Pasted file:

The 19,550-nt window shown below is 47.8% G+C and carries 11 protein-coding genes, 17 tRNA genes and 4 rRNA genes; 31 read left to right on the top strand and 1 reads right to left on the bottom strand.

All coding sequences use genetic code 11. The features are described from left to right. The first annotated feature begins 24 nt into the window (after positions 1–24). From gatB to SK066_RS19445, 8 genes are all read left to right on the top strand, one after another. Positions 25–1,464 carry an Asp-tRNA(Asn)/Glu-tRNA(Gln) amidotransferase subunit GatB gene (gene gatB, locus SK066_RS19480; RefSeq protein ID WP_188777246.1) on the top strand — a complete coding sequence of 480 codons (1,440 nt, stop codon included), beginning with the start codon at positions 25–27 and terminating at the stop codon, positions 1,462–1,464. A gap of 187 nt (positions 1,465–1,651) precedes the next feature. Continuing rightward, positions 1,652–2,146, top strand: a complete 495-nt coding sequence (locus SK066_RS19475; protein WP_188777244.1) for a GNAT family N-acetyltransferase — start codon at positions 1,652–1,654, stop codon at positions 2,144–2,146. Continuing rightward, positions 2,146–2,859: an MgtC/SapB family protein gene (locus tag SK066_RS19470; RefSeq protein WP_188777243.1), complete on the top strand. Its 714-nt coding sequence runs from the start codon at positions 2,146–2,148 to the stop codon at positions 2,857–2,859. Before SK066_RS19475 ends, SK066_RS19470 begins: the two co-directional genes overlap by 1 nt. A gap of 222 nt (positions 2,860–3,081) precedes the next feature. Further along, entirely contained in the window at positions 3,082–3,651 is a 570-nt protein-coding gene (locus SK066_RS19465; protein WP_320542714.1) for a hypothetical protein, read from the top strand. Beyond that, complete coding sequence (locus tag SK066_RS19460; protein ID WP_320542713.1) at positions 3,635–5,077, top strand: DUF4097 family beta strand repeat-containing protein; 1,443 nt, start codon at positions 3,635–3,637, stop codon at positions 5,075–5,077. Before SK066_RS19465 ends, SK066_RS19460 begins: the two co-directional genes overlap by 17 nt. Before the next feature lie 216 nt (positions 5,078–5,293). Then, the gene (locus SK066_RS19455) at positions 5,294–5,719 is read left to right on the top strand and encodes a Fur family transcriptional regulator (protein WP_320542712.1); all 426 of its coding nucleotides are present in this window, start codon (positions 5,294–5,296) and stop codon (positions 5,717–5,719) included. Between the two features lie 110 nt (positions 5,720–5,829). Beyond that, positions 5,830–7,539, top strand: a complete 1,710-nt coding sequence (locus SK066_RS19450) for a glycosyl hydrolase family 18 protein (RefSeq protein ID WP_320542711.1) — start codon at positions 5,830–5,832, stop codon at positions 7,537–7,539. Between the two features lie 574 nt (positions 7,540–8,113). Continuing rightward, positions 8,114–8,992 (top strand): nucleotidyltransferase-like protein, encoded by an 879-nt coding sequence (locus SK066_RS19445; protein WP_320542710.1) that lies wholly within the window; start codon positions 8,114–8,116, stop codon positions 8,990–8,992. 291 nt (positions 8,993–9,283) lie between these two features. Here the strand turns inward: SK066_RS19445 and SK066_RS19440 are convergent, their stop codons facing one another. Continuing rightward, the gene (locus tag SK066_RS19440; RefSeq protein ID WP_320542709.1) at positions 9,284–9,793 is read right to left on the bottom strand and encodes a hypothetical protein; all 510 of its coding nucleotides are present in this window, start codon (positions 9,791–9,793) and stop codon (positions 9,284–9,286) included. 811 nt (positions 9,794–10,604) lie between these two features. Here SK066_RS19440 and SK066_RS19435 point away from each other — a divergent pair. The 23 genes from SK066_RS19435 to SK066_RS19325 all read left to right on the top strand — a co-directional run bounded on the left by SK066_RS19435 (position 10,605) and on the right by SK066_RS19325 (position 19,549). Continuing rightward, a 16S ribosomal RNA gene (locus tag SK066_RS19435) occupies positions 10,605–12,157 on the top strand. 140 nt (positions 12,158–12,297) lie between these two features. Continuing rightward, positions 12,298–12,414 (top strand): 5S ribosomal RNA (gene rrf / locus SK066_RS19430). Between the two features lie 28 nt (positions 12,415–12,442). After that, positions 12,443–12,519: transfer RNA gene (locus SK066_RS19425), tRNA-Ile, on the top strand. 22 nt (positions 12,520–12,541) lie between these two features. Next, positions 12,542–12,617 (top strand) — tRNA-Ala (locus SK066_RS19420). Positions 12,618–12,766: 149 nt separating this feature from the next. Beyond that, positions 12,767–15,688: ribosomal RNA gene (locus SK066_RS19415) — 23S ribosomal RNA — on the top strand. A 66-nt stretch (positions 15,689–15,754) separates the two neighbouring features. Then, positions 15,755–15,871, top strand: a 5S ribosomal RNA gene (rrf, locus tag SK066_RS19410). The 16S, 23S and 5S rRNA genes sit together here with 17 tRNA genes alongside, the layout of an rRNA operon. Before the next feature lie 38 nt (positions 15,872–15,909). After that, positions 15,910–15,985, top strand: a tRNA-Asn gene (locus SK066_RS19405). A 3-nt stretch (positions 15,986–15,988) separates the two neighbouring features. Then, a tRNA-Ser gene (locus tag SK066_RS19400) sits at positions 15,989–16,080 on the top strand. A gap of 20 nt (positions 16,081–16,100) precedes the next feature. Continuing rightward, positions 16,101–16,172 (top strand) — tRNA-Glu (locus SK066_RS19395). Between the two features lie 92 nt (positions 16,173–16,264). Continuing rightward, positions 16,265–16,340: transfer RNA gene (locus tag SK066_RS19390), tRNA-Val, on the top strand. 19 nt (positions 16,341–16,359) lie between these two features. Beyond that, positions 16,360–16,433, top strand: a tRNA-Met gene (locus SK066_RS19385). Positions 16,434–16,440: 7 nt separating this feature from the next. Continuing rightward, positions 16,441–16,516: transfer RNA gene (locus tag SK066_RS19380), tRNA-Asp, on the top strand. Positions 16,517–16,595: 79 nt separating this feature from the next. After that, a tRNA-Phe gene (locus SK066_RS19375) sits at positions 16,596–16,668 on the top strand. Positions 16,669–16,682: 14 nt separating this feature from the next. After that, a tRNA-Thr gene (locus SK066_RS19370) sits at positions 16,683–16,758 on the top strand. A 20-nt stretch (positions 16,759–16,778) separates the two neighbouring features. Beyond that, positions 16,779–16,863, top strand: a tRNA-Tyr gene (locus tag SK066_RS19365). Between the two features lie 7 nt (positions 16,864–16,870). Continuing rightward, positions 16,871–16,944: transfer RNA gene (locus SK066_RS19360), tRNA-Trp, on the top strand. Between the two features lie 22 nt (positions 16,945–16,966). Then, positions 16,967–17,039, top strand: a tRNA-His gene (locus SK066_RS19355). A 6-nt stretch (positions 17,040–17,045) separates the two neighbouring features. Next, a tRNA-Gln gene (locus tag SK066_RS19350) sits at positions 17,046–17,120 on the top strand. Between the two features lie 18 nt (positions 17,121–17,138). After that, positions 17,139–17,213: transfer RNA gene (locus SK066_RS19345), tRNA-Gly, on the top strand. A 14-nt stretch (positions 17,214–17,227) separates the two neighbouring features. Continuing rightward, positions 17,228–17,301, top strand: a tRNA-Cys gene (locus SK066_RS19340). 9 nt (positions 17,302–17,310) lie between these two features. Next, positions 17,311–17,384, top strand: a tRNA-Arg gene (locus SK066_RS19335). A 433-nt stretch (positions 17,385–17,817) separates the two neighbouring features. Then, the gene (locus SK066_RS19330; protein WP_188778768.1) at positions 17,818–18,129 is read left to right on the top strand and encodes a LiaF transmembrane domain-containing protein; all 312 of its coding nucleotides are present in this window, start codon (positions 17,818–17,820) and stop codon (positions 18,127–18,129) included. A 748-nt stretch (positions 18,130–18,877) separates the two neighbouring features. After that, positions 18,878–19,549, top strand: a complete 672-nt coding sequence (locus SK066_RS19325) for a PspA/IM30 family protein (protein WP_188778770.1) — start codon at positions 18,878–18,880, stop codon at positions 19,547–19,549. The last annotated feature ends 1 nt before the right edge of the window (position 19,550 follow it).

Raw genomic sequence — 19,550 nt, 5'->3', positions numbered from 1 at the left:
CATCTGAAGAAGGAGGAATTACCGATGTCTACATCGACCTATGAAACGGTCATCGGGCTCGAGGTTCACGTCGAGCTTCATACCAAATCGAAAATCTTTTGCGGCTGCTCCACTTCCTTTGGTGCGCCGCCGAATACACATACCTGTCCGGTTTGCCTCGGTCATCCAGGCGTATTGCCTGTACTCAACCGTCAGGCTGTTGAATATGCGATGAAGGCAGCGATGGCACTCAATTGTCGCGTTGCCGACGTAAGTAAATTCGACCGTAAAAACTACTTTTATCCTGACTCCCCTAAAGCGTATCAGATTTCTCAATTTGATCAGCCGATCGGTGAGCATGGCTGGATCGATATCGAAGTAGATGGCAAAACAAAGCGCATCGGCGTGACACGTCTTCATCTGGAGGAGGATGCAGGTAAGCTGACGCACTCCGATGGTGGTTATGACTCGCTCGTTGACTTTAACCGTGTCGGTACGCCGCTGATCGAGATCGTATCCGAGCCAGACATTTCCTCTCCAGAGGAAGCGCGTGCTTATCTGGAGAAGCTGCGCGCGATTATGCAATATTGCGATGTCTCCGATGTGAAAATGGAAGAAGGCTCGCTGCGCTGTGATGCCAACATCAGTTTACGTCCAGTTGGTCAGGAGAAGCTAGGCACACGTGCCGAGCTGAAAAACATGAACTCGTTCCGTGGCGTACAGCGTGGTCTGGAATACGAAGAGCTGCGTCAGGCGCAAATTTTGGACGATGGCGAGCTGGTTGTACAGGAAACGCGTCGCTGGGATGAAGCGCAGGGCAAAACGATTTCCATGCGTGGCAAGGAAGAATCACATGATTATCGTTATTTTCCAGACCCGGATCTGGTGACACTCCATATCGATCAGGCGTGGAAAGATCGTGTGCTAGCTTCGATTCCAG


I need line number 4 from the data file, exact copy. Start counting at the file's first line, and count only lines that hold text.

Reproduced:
CATCTGAAGAAGGAGGAATTACCGATGTCTACATCGACCTATGAAACGGTCATCGGGCTCGAGGTTCACGTCGAGCTTCATACCAAATCGAAAATCTTTTGCGGCTGCTCCACTTCCTTTGGTGCGCCGCCGAATACACATACCTGTCCGGTTTGCCTCGGTCATCCAGGCGTATTGCCTGTACTCAACCGTCAGGCTGTTGAATATGCGATGAAGGCAGCGATGGCACTCAATTGTCGCGTTGCCGACGTAAGTAAATTCGACCGTAAAAACTACTTTTATCCTGACTCCCCTAAAGCGTATCAGATTTCTCAATTTGATCAGCCGATCGGTGAGCATGGCTGGATCGATATCGAAGTAGATGGCAAAACAAAGCGCATCGGCGTGACACGTCTTCATCTGGAGGAGGATGCAGGTAAGCTGACGCACTCCGATGGTGGTTATGACTCGCTCGTTGACTTTAACCGTGTCGGTACGCCGCTGATCGAGATCGTATCCGAGCCAGACATTTCCTCTCCAGAGGAAGCGCGTGCTTATCTGGAGAAGCTGCGCGCGATTATGCAATATTGCGATGTCTCCGATGTGAAAATGGAAGAAGGCTCGCTGCGCTGTGATGCCAACATCAGTTTACGTCCAGTTGGTCAGGAGAAGCTAGGCACACGTGCCGAGCTGAAAAACATGAACTCGTTCCGTGGCGTACAGCGTGGTCTGGAATACGAAGAGCTGCGTCAGGCGCAAATTTTGGACGATGGCGAGCTGGTTGTACAGGAAACGCGTCGCTGGGATGAAGCGCAGGGCAAAACGATTTCCATGCGTGGCAAGGAAGAATCACATGATTATCGTTATTTTCCAGACCCGGATCTGGTGACACTCCATATCGATCAGGCGTGGAAAGATCGTGTGCTAGCTTCGATTCCAG